Monday, December 20, 2010

A Boxer-Murder Mystery in Hainan: Part 1

by Maple, guest blogger

[in translation, 阅读中文原文]

Hainan, China –  One evening near the end of November, I got a call from Beijing. My friend DL asked if I could help an American trace his ancestor in Hainan.

DL's friend, Doctor Cai, who practices Chinese medicine in the US, is the nephew of Chen Lifu and Chen Guofu, brothers of one of the "four big families" in Nationalist China. Many of Doctor Cai's patients are Americans fond of Chinese traditional culture. Every year, a portion of those follow Doctor Cai to visit China, hoping to learn about this age-old and mystical country through first-hand experience.

This November, as usual, Doctor Cai brought a dozen or so Americans to Beijing. After the group activities were finished, all but one returned to the US. Karl, a Los Angeles real estate developer, stayed for a reason.

DL told me that, in the late Qing Dynasty, Karl's grandfather came to China as a missionary. He was murdered by Boxers in a Hainan town called Jiaji (加积镇). At the time, Karl's father was only seven years old. Karl's grandmother brought three children back to America, and never visited China again. This time, Karl was determined to find the church in which his grandfather had preached. However, the only clue he had were two old black-and-white photos from the 1920s.  My friend asked if I knew anyone in Jiaji who could help.

I told her I'd be willing to take the American to Jiaji myself. It was an exceptional situation and I ought to help.  DL was very pleased. She offered to send me travel money; I politely declined.

"Just one thing," I said, "I hope this has nothing to do with politics. I'm sick of those things. American politicians take China as their hypothetical enemy, always bullying us. We Chinese are like what Mao said, being behind leaves us vulnerable to attack. I better stay away from what I can't fight."  DL told me not to worry. "Dr. Cai is a Taiwanese who loves China very much. Although he has taken U.S. citizenship, every year he brings Americans to Beijing and Shanghai, to show them the real China, a country in development. He too thinks the US government misleads American people about China."

Three days later, Karl arrived in Haikou, accompanied by his friend Situ Keli. Karl looked a bit old, very kind, gentle, low-key, and non-talkative. I couldn't imagine how he did real estate business in a place like Los Angeles. Situ was a lot more active and looked like a typical Chinese-speaking foreign businessman. Although his Chinese had a queer tune, by half hearing plus half guessing, I was able to have a basic understanding of what he said.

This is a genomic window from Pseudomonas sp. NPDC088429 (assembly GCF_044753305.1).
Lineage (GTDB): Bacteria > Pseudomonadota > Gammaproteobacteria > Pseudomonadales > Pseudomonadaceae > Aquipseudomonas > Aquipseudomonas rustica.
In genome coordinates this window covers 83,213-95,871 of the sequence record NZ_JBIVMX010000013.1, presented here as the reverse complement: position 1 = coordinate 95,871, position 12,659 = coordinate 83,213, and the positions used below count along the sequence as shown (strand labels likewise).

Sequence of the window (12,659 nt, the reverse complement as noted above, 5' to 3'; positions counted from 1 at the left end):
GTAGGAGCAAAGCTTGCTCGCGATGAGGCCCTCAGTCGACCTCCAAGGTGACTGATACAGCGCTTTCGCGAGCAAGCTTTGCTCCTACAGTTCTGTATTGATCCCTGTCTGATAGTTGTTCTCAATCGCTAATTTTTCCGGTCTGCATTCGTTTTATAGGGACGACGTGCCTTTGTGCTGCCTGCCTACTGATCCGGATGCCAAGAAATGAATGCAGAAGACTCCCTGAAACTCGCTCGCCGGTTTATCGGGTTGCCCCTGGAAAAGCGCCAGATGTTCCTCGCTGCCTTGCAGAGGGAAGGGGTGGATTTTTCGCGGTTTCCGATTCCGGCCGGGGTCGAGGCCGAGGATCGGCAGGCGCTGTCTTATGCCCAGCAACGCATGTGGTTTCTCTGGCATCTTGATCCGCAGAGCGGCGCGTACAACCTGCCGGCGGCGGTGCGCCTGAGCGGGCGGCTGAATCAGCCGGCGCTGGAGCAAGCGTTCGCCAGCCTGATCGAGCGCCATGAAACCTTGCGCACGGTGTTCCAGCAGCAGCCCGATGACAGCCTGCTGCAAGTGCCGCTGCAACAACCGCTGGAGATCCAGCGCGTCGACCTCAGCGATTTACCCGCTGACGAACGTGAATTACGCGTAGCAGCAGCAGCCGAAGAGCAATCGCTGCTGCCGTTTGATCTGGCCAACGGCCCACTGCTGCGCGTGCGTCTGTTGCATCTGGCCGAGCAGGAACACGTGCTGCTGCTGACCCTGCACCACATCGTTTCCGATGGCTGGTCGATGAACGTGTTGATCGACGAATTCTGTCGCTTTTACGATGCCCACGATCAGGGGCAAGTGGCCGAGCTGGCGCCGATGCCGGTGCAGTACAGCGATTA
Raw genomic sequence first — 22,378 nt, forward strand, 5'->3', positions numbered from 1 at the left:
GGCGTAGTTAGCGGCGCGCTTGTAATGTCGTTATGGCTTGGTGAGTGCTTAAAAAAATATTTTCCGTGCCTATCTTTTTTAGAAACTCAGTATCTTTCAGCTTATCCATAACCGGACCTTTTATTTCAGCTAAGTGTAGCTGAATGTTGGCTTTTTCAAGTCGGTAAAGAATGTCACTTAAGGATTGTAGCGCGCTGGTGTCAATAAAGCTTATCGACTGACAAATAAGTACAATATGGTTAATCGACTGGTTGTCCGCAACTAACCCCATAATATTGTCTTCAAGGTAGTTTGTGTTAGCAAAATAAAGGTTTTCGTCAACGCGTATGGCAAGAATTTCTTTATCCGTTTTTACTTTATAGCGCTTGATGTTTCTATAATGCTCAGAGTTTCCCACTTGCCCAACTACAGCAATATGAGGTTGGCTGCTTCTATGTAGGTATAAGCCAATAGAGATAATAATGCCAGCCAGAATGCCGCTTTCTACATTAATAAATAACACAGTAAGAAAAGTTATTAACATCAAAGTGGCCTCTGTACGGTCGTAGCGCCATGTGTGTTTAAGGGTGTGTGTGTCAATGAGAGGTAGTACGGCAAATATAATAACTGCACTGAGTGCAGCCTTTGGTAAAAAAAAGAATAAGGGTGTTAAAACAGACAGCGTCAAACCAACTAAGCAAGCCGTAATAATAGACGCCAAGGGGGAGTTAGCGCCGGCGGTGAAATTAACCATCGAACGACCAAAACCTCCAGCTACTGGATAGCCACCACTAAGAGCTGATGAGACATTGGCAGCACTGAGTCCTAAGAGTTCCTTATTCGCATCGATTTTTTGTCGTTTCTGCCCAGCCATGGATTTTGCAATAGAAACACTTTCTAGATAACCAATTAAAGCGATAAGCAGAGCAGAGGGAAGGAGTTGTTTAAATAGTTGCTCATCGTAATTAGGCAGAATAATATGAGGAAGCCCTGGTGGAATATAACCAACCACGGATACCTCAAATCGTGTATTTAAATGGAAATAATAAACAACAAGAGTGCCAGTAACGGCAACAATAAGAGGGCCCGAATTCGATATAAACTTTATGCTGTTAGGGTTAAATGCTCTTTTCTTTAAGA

Around 9 am next morning, we started the trip to Jiaji town in Qionghai city’s jurisdiction, over 100 kilometers away from Haikou. My husband drove; I tour-guided. The two Americans looked out the car window and exclaimed, "Wow, Haikou is so tidy, beautiful and warm! Very much like Hawaii." I tried to be modest, "No way it's comparable to Hawaii. Hainan is one of the most backward provinces in China. In ancient times it was known as a remote destination for sending people into exile. Not until the 1980s did it become a province, and today is still a third-rate place. Only in the recent one or two years is Haikou having a bit of development."

Our car got on the highway. Situ and I exchanged questions; Karl sat quietly and listened. Now and then he took pictures of the coconut trees and farm fields flashing across the window.

Situ liked to start a sentence with "therefore": "Therefore why did you come here from Chongqing? Why are you settled here?"

I told him that I liked the backwardness of Hainan. "It has the atmosphere of a European small town. At street corners are casually placed coffee seats; locals wear a silly smile all the time. Eat a bit of pastry, drink a cup of tea, and make a little business along the way. Though not for getting rich, there's plenty of contentment and leisure. It suits my life style."

"Now my question for you," I said, "I'm sure many Chinese would ask: why do you have the Chinese name Situ Keli?"